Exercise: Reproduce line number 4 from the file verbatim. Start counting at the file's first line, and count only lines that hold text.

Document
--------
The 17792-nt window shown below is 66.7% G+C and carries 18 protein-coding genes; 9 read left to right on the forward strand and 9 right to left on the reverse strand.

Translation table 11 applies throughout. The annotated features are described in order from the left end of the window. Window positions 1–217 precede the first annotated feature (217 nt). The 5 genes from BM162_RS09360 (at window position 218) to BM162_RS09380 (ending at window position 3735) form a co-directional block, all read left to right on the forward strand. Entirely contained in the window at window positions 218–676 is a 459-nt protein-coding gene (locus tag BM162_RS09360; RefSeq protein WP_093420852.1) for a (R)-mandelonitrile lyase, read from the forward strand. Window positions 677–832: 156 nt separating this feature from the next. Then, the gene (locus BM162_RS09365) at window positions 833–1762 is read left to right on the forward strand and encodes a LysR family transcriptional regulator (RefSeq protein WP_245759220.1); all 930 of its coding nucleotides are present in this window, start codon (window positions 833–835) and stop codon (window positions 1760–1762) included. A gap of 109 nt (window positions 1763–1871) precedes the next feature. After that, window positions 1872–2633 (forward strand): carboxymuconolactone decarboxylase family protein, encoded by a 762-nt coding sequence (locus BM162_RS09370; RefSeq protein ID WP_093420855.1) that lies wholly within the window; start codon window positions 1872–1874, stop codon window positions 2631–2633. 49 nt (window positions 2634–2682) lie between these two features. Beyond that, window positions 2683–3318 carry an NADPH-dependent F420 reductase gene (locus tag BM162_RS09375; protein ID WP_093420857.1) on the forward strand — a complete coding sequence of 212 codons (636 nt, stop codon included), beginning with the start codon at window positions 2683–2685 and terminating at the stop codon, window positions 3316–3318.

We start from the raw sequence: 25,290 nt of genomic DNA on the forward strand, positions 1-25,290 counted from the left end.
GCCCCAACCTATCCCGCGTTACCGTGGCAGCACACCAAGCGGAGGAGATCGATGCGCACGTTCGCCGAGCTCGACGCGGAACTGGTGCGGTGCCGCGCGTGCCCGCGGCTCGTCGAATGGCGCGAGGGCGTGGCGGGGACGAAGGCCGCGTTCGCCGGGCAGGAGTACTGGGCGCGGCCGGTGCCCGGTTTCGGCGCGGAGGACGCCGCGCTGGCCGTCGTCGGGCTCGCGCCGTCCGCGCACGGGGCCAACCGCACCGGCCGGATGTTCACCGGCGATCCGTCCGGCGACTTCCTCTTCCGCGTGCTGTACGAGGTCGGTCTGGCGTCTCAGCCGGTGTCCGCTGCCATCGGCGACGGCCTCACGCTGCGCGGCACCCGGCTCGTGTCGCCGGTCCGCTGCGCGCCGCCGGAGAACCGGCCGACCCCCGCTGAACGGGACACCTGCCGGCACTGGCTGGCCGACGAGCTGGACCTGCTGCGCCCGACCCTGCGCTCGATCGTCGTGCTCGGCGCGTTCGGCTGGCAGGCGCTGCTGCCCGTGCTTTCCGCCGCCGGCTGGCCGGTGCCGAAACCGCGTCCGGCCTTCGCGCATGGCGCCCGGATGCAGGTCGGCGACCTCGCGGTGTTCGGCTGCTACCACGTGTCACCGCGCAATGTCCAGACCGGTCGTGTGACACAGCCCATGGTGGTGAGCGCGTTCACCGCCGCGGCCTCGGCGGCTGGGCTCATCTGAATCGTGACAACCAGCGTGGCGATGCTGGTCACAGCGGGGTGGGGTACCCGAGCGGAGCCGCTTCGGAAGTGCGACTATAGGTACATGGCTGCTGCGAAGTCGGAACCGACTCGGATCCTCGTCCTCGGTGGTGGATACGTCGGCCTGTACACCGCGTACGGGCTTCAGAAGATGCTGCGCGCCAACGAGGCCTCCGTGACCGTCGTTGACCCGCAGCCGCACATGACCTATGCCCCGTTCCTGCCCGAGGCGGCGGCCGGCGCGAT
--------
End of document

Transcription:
GCCCCAACCTATCCCGCGTTACCGTGGCAGCACACCAAGCGGAGGAGATCGATGCGCACGTTCGCCGAGCTCGACGCGGAACTGGTGCGGTGCCGCGCGTGCCCGCGGCTCGTCGAATGGCGCGAGGGCGTGGCGGGGACGAAGGCCGCGTTCGCCGGGCAGGAGTACTGGGCGCGGCCGGTGCCCGGTTTCGGCGCGGAGGACGCCGCGCTGGCCGTCGTCGGGCTCGCGCCGTCCGCGCACGGGGCCAACCGCACCGGCCGGATGTTCACCGGCGATCCGTCCGGCGACTTCCTCTTCCGCGTGCTGTACGAGGTCGGTCTGGCGTCTCAGCCGGTGTCCGCTGCCATCGGCGACGGCCTCACGCTGCGCGGCACCCGGCTCGTGTCGCCGGTCCGCTGCGCGCCGCCGGAGAACCGGCCGACCCCCGCTGAACGGGACACCTGCCGGCACTGGCTGGCCGACGAGCTGGACCTGCTGCGCCCGACCCTGCGCTCGATCGTCGTGCTCGGCGCGTTCGGCTGGCAGGCGCTGCTGCCCGTGCTTTCCGCCGCCGGCTGGCCGGTGCCGAAACCGCGTCCGGCCTTCGCGCATGGCGCCCGGATGCAGGTCGGCGACCTCGCGGTGTTCGGCTGCTACCACGTGTCACCGCGCAATGTCCAGACCGGTCGTGTGACACAGCCCATGGTGGTGAGCGCGTTCACCGCCGCGGCCTCGGCGGCTGGGCTCATCTGAATCGTGACAACCAGCGTGGCGATGCTGGTCACAGCGGGGTGGGGTACCCGAGCGGAGCCGCTTCGGAAGTGCGACTATAGGTACATGGCTGCTGCGAAGTCGGAACCGACTCGGATCCTCGTCCTCGGTGGTGGATACGTCGGCCTGTACACCGCGTACGGGCTTCAGAAGATGCTGCGCGCCAACGAGGCCTCCGTGACCGTCGTTGACCCGCAGCCGCACATGACCTATGCCCCGTTCCTGCCCGAGGCGGCGGCCGGCGCGAT